Corporate Social Responsibility .
Many moral reformers in business ethics argue that business managers should transform themselves from agents of capital into agents of society who are morally responsible in solving social problems by using economic resources under their control. The traditional agent of capital view states that a corporation's only responsibility lies in making a profit through fair and legal business practices. Agent of society views argue that corporation's responsibilities are also towards the society and community that it operates in. With careful analysis, determination of the most acceptable viewpoint becomes easier.
The agent of society view is a notion that corporations have a responsibility to consider the interests and needs of not only the shareholder, but also the needs of other members of society. In the broad sense this view holds that corporations should devote their needs whether or not they make a profit. In the agent of society views there are also sub views ranging from minimum, maximum, and stakeholder views. The minimum agent of society view considers corporations responsible for social problems and aiding others who are in need when it is possible at little cost (Rodewald 32). The wide-ranging agent of society view holds that managers should always consider the interests of all those who are likely to be affected by their business decisions equally with the interests of the shareholders. When a conflict arises in the wide-ranging view investors and noninvestors should try to do what would achieve the best balance of utility, rights, and duties. .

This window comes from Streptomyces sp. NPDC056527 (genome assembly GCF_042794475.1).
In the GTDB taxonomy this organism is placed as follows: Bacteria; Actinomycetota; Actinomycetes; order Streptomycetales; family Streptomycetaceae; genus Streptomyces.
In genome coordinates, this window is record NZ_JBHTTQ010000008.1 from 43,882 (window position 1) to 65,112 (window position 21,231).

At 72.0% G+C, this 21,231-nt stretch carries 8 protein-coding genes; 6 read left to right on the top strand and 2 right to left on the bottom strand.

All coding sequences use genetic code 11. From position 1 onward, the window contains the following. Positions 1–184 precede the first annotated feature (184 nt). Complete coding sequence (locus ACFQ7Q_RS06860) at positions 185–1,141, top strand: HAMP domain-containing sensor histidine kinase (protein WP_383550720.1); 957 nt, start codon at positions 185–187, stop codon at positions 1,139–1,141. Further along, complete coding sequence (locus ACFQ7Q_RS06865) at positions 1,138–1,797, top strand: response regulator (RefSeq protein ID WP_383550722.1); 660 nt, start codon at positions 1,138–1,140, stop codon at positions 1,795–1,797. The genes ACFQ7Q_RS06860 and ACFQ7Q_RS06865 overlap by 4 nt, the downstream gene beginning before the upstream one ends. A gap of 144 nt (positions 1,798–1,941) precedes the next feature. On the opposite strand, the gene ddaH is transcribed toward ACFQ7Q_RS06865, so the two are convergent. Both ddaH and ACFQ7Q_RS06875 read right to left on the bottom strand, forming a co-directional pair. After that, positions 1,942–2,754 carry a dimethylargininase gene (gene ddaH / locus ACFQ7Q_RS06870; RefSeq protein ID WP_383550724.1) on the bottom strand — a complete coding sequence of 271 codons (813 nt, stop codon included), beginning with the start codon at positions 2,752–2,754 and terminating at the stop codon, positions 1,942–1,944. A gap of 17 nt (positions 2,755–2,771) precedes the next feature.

Edward Freeman's view of the Stakeholder Theory of the Modern Corporation holds that the modern corporation should be managed for the benefit of the stakeholders, who are defined as those groups and individuals who benefit from or are harmed by corporate actions. There is both a wide-definition and a narrow-definition of the stakeholder view.